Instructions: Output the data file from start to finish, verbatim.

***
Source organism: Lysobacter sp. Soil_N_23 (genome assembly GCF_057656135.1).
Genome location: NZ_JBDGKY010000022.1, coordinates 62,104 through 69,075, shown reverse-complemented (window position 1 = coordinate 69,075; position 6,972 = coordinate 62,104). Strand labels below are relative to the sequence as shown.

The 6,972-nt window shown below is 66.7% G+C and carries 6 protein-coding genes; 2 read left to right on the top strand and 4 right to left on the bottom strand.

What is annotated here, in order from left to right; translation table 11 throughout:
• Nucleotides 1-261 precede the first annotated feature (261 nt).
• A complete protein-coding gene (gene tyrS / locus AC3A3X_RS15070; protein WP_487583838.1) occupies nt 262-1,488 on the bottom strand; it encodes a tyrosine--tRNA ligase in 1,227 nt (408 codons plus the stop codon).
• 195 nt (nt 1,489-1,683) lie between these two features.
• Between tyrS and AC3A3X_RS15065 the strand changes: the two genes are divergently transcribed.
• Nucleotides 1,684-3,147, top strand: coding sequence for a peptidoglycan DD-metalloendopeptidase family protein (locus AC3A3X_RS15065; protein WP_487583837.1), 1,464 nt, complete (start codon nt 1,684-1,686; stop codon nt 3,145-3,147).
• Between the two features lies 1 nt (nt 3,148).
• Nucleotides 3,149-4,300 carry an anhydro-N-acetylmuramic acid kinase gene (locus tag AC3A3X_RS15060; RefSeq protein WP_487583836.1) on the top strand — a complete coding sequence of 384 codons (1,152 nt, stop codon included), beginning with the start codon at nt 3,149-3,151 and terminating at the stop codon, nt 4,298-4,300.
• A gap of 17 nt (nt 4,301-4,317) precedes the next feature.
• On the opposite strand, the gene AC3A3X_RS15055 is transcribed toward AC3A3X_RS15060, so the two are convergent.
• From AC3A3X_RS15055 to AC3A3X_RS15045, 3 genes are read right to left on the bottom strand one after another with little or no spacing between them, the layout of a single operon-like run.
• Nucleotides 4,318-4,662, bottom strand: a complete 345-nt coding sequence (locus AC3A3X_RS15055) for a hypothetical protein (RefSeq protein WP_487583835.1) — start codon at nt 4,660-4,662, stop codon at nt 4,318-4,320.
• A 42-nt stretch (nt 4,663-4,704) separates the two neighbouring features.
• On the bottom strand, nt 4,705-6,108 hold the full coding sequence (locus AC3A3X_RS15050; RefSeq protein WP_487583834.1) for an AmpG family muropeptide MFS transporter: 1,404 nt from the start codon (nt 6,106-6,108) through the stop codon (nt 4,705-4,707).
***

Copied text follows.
Source organism: Lysobacter sp. Soil_N_23 (genome assembly GCF_057656135.1).
Genome location: NZ_JBDGKY010000022.1, coordinates 62,104 through 69,075, shown reverse-complemented (window position 1 = coordinate 69,075; position 6,972 = coordinate 62,104). Strand labels below are relative to the sequence as shown.

The 6,972-nt window shown below is 66.7% G+C and carries 6 protein-coding genes; 2 read left to right on the top strand and 4 right to left on the bottom strand.

What is annotated here, in order from left to right; translation table 11 throughout:
• Nucleotides 1-261 precede the first annotated feature (261 nt).
• A complete protein-coding gene (gene tyrS / locus AC3A3X_RS15070; protein WP_487583838.1) occupies nt 262-1,488 on the bottom strand; it encodes a tyrosine--tRNA ligase in 1,227 nt (408 codons plus the stop codon).
• 195 nt (nt 1,489-1,683) lie between these two features.
• Between tyrS and AC3A3X_RS15065 the strand changes: the two genes are divergently transcribed.
• Nucleotides 1,684-3,147, top strand: coding sequence for a peptidoglycan DD-metalloendopeptidase family protein (locus AC3A3X_RS15065; protein WP_487583837.1), 1,464 nt, complete (start codon nt 1,684-1,686; stop codon nt 3,145-3,147).
• Between the two features lies 1 nt (nt 3,148).
• Nucleotides 3,149-4,300 carry an anhydro-N-acetylmuramic acid kinase gene (locus tag AC3A3X_RS15060; RefSeq protein WP_487583836.1) on the top strand — a complete coding sequence of 384 codons (1,152 nt, stop codon included), beginning with the start codon at nt 3,149-3,151 and terminating at the stop codon, nt 4,298-4,300.
• A gap of 17 nt (nt 4,301-4,317) precedes the next feature.
• On the opposite strand, the gene AC3A3X_RS15055 is transcribed toward AC3A3X_RS15060, so the two are convergent.
• From AC3A3X_RS15055 to AC3A3X_RS15045, 3 genes are read right to left on the bottom strand one after another with little or no spacing between them, the layout of a single operon-like run.
• Nucleotides 4,318-4,662, bottom strand: a complete 345-nt coding sequence (locus AC3A3X_RS15055) for a hypothetical protein (RefSeq protein WP_487583835.1) — start codon at nt 4,660-4,662, stop codon at nt 4,318-4,320.
• A 42-nt stretch (nt 4,663-4,704) separates the two neighbouring features.
• On the bottom strand, nt 4,705-6,108 hold the full coding sequence (locus AC3A3X_RS15050; RefSeq protein WP_487583834.1) for an AmpG family muropeptide MFS transporter: 1,404 nt from the start codon (nt 6,106-6,108) through the stop codon (nt 4,705-4,707).